Table II gives the trace elements present in the produced cellulose acetate foam as found by chemical analysis.
TABLE II______________________________________Element ppm______________________________________Fe 400Si 400Cu 200Na <200Al 100Mg 100Ca 80Cr 80Pb 80Zn 80B 40Ga <40Mn 20Ni 20Ag 10Sr 6Be <2______________________________________
Table III sets forth the heat capacity of the thus produced cellulose acetate polymer determined by a Perkin Elmer DSC-1 scanning calorimeter.
TABLE III______________________________________ HeatTemperature capacity(______________________________________ 30 1.05 50 1.17 90 1.25110 1.38190 1.51210 1.76______________________________________
While the above-described low density, small cell size foam has various applications, it has particular application in the encapsulation of a quality of fusion fuel for laser targets, wherein a cell size not greater than 2μm, a density of about 0.1.times.10.sup.3 kg/m.sup.3, and a chemical composition of low average atomic number are required. Further, the fuel can be suspended in the polymer solution and encapsulated therein by the process of making the foam, either by positioning a fuel capsule in a mold and filling the mold with the solution, or by injecting the fuel capsule into an extrusion orifice configured to position the capsule while the solution flows therearound during the extruding process, such that the fuel capsule is properly located with respect to the foam thickness in the end product.
It has thus been shown that the present invention provides a low density foam having a cell size no greater than 2μm, and as small as about 0.3.mu.m, and method for making the foam based upon a phase-inversion technique of a specified formulation followed by a freeze-drying operation.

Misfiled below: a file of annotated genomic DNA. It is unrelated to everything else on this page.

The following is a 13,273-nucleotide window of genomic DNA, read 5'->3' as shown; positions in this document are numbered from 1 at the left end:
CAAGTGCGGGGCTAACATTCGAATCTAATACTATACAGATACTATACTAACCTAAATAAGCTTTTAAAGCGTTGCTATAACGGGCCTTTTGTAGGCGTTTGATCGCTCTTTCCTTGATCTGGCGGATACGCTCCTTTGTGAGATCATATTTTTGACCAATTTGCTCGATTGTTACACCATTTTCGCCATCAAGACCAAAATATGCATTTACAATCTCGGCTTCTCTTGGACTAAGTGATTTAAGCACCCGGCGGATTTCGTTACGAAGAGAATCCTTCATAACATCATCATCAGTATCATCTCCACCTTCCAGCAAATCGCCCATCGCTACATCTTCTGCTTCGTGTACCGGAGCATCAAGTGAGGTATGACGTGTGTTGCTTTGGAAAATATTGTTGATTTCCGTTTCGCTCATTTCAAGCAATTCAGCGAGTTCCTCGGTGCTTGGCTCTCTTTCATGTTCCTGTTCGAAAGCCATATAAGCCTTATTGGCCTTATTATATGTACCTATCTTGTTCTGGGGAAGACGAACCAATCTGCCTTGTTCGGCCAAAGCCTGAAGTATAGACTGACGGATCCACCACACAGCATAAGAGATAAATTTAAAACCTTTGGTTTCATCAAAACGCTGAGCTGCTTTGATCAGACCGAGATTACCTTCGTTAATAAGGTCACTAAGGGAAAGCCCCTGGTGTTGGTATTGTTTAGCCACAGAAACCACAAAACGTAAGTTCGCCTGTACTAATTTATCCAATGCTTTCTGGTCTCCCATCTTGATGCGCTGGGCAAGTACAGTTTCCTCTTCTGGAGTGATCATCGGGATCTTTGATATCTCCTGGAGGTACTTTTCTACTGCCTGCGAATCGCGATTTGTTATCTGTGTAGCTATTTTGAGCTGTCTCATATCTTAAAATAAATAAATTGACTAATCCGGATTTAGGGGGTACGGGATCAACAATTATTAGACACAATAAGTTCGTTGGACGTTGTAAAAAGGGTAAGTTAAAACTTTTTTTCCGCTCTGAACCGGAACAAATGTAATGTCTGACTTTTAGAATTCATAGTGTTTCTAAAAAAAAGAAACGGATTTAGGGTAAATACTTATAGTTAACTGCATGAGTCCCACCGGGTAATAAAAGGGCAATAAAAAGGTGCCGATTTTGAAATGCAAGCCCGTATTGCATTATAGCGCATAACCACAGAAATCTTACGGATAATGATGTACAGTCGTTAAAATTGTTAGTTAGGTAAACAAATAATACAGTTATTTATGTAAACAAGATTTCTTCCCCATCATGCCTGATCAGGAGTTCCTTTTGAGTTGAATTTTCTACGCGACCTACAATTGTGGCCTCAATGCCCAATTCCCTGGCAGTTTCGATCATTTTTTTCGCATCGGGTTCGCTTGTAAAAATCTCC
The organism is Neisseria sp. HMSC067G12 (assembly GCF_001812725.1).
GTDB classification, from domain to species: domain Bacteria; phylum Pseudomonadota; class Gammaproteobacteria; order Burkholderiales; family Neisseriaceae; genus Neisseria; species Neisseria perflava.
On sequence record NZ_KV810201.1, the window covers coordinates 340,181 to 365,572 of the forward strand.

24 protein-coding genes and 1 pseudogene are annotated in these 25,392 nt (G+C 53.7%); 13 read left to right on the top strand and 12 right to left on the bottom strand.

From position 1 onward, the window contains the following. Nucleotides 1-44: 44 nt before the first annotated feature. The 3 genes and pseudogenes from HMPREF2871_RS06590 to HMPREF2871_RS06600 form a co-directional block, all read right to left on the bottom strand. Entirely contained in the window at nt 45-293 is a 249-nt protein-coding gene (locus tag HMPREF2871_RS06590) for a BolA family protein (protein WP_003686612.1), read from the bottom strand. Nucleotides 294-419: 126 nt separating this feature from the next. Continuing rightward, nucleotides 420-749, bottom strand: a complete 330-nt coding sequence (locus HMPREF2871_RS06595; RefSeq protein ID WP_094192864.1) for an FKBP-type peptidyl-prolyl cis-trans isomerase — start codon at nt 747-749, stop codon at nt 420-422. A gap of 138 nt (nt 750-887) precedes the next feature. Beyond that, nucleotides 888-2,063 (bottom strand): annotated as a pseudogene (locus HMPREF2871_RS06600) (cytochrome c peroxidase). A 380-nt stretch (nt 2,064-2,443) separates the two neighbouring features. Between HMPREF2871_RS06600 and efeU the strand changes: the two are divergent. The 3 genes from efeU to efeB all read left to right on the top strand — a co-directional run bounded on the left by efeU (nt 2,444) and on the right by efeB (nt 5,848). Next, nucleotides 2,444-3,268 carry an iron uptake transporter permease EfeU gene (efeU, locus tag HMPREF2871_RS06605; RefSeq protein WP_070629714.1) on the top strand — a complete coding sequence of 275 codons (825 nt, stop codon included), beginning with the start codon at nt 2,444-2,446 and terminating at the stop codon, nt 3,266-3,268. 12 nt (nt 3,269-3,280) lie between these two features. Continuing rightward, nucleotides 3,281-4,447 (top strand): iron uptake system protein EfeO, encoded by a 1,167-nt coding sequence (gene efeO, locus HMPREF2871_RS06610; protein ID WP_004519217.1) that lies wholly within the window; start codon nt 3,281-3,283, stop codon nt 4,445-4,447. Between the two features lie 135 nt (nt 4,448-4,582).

While particular parameters have been described for illustrating the invention, modifications will become apparent to those skilled in the art, and it is intended to cover in the appended claims all such modifications as come within the spirit and scope of the invention.
This is a division of application Ser. No. 609,641, filed Sept. 2, 1975, now U.S. Pat. No. 4,012,265.
This invention relates to a low density microcellular foam, and more particularly, to a low density foam having a cell size of not greater than 2μm and to a method for making such small cell size, low density foam.
Conventionally known foams, such as polystyrene, polyurethane, polyethylene, etc., can be obtained in low densities between 0.01 and 0.1.times.10.sup.3 kg/m.sup.3. However, the cell size is generally too large, 200μm and above. Other foams produced by the same expansion techniques have similar cell sizes. To achieve small uniform cells, the number of nucleation sites must be increased so that more smaller cells develop. One foam of this type is Pneumacel, made by E. I. duPont de moures Co. which has a density of 0.02.times.10.sup.3 kg/m.sup.3 and cells that are about 25μm in diameter. Foams have been reported in the published literature that have cells a few micrometers in diameter, but have high densities. Various methods have been utilized to produce low density foam, as exemplified by U.S. Pat. No. 3,849,350 issued Nov. 19, 1974. However, a need exists in the art for a small cell size, low density foam and method of fabricating such.